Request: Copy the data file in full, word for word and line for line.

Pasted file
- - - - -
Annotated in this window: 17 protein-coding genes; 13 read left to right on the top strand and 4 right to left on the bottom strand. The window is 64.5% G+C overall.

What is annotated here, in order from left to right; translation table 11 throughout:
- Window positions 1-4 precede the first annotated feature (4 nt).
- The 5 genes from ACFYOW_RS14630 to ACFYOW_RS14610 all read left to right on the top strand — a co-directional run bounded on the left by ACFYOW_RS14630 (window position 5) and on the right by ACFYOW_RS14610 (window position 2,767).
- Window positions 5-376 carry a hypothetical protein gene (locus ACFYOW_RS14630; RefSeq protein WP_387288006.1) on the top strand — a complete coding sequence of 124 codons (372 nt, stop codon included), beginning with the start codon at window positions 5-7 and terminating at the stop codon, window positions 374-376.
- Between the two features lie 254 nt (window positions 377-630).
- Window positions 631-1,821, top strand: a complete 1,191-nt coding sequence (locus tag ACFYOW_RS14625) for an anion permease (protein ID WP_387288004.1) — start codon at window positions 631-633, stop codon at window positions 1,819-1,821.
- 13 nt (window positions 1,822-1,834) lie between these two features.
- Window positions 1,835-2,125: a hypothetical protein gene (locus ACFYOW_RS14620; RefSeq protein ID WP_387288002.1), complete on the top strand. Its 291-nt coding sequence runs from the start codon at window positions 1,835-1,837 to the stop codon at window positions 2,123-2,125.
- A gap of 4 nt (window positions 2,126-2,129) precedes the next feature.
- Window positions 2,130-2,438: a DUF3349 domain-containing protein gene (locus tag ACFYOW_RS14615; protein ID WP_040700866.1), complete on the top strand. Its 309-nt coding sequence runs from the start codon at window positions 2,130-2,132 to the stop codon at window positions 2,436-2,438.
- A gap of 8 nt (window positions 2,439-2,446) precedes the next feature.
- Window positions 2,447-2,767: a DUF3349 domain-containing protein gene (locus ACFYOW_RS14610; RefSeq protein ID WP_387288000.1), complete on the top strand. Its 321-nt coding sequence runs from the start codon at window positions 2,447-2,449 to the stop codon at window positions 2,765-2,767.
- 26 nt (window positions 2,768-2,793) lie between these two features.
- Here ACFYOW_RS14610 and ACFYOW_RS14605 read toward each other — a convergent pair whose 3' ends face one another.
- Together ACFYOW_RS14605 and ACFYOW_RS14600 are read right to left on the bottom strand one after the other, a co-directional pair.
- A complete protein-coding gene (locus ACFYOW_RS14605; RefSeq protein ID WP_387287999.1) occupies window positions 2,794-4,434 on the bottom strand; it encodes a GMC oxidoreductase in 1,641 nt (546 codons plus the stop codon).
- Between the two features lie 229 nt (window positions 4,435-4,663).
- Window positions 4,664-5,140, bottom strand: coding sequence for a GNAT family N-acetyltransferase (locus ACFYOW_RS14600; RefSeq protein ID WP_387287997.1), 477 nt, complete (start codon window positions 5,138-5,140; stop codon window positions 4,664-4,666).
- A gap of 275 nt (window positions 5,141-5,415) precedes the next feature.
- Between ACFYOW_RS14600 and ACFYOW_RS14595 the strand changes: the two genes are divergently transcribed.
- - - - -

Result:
Annotated in this window: 17 protein-coding genes; 13 read left to right on the top strand and 4 right to left on the bottom strand. The window is 64.5% G+C overall.

What is annotated here, in order from left to right; translation table 11 throughout:
- Window positions 1-4 precede the first annotated feature (4 nt).
- The 5 genes from ACFYOW_RS14630 to ACFYOW_RS14610 all read left to right on the top strand — a co-directional run bounded on the left by ACFYOW_RS14630 (window position 5) and on the right by ACFYOW_RS14610 (window position 2,767).
- Window positions 5-376 carry a hypothetical protein gene (locus ACFYOW_RS14630; RefSeq protein WP_387288006.1) on the top strand — a complete coding sequence of 124 codons (372 nt, stop codon included), beginning with the start codon at window positions 5-7 and terminating at the stop codon, window positions 374-376.
- Between the two features lie 254 nt (window positions 377-630).
- Window positions 631-1,821, top strand: a complete 1,191-nt coding sequence (locus tag ACFYOW_RS14625) for an anion permease (protein ID WP_387288004.1) — start codon at window positions 631-633, stop codon at window positions 1,819-1,821.
- 13 nt (window positions 1,822-1,834) lie between these two features.
- Window positions 1,835-2,125: a hypothetical protein gene (locus ACFYOW_RS14620; RefSeq protein ID WP_387288002.1), complete on the top strand. Its 291-nt coding sequence runs from the start codon at window positions 1,835-1,837 to the stop codon at window positions 2,123-2,125.
- A gap of 4 nt (window positions 2,126-2,129) precedes the next feature.
- Window positions 2,130-2,438: a DUF3349 domain-containing protein gene (locus tag ACFYOW_RS14615; protein ID WP_040700866.1), complete on the top strand. Its 309-nt coding sequence runs from the start codon at window positions 2,130-2,132 to the stop codon at window positions 2,436-2,438.
- A gap of 8 nt (window positions 2,439-2,446) precedes the next feature.
- Window positions 2,447-2,767: a DUF3349 domain-containing protein gene (locus ACFYOW_RS14610; RefSeq protein ID WP_387288000.1), complete on the top strand. Its 321-nt coding sequence runs from the start codon at window positions 2,447-2,449 to the stop codon at window positions 2,765-2,767.
- 26 nt (window positions 2,768-2,793) lie between these two features.
- Here ACFYOW_RS14610 and ACFYOW_RS14605 read toward each other — a convergent pair whose 3' ends face one another.
- Together ACFYOW_RS14605 and ACFYOW_RS14600 are read right to left on the bottom strand one after the other, a co-directional pair.
- A complete protein-coding gene (locus ACFYOW_RS14605; RefSeq protein ID WP_387287999.1) occupies window positions 2,794-4,434 on the bottom strand; it encodes a GMC oxidoreductase in 1,641 nt (546 codons plus the stop codon).
- Between the two features lie 229 nt (window positions 4,435-4,663).
- Window positions 4,664-5,140, bottom strand: coding sequence for a GNAT family N-acetyltransferase (locus ACFYOW_RS14600; RefSeq protein ID WP_387287997.1), 477 nt, complete (start codon window positions 5,138-5,140; stop codon window positions 4,664-4,666).
- A gap of 275 nt (window positions 5,141-5,415) precedes the next feature.
- Between ACFYOW_RS14600 and ACFYOW_RS14595 the strand changes: the two genes are divergently transcribed.